Note: Polysaccharide content is expressed as anhydro-sugars. Wt% is on dry basis.

Note: Polysaccharide content is expressed as anhydro-sugars. Wt% is on dry basis.

and 5-caffeoylquinic acid (neochlorogenic acid)—occur at least in part on potassium-caffeine-chlorogenate complexes. They decompose in direct relationship to the degree of roast. Table 6 shows the changes that occur in these acids during roasting. Apparently, chlorogenic acids modify and control reactions that occur during the roast and are particularly important to the decomposition of sucrose.

Glycerides of linoleic and palmitic acids, along with some glycerides of stearic and oleic acids, make up the 7 to 16% fat content of coffee. Some cleavage of glycerides and some loss of unsaponifiables occur during roasting. Table 7 details these losses (7).


Combinations of advanced chromatography and mass spectra analytical techniques have advanced the identification of volatile flavor components in roasted coffee to more than 800. Although present in minute quantities, they are extremely significant to the balance of flavor in a cup of coffee. A historical account of this work has been published (8). A partial summary of the volatile components by chemical class is in Table 8.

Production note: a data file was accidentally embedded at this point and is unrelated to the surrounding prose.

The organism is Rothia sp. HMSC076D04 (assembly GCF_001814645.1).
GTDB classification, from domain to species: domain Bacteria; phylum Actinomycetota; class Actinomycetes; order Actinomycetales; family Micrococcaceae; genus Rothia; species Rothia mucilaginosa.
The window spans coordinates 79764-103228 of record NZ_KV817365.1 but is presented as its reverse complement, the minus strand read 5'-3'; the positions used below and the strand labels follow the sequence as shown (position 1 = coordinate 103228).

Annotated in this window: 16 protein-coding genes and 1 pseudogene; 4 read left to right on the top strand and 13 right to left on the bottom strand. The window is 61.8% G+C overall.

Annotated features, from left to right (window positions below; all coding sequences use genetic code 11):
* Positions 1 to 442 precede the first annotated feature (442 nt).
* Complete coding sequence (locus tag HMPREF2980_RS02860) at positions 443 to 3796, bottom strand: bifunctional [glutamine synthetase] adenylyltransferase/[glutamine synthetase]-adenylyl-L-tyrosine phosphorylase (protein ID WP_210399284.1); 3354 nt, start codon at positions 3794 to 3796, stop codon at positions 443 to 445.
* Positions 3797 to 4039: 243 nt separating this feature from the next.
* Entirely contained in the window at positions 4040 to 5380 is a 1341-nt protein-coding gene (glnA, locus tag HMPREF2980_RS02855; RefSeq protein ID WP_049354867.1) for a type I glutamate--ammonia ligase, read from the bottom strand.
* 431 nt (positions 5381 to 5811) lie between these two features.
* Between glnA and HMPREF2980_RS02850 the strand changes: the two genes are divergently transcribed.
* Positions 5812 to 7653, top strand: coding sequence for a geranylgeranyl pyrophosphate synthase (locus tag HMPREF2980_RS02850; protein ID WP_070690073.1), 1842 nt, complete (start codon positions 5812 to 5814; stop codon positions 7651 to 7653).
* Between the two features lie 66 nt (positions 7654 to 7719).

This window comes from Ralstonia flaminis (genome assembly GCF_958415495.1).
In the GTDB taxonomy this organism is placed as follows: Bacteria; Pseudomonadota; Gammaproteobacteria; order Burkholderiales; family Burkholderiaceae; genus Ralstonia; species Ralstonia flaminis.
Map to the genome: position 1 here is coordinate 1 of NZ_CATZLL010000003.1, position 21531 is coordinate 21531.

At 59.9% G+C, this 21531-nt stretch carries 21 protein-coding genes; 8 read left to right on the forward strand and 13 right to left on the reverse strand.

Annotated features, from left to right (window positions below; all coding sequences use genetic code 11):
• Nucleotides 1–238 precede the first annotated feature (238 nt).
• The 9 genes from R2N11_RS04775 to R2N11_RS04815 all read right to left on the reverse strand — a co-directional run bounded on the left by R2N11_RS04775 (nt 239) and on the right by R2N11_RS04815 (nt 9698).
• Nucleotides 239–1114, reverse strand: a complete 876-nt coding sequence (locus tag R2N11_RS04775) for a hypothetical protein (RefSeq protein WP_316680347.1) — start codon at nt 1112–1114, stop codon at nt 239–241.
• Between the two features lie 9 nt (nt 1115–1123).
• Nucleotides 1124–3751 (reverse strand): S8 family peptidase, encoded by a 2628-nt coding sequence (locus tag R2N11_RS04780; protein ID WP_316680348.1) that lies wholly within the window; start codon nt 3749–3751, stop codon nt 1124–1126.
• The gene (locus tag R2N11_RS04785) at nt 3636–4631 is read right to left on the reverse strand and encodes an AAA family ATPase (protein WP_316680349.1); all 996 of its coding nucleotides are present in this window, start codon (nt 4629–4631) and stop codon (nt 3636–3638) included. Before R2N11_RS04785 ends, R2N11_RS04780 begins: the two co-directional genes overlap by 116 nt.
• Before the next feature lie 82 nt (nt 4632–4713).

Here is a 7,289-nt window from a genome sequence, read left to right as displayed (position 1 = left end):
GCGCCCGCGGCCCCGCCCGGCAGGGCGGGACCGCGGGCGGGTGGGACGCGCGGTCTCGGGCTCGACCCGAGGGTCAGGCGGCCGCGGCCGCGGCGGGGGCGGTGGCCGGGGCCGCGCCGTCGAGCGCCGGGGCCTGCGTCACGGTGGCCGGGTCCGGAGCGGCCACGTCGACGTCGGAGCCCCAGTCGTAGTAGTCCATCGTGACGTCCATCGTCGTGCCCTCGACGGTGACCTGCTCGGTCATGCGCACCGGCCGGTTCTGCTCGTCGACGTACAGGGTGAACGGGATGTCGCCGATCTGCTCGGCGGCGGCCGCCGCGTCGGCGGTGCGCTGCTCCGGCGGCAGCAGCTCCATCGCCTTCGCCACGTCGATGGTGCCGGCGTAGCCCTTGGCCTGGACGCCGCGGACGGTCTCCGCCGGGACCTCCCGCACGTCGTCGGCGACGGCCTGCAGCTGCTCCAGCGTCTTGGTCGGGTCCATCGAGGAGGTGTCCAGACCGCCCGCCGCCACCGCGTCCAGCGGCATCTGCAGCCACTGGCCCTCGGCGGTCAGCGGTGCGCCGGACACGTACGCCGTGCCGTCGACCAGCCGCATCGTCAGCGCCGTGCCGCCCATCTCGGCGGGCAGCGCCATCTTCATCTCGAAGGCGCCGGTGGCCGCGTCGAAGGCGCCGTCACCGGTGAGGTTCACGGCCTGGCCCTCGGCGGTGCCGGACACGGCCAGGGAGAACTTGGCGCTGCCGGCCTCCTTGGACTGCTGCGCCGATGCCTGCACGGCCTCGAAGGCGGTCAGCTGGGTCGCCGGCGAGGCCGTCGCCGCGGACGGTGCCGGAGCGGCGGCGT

Freshly roasted ground coffee rapidly loses its fresh character when exposed to air, and within a few weeks develops a noticeable stale flavor. The mechanism for the development of staling is not known but is believed to be caused by an oxidation reaction that can be catalyzed by increasing levels of moisture (9).

Table 6. Changes in Chlorogenic Acids during Roasting by Percentage
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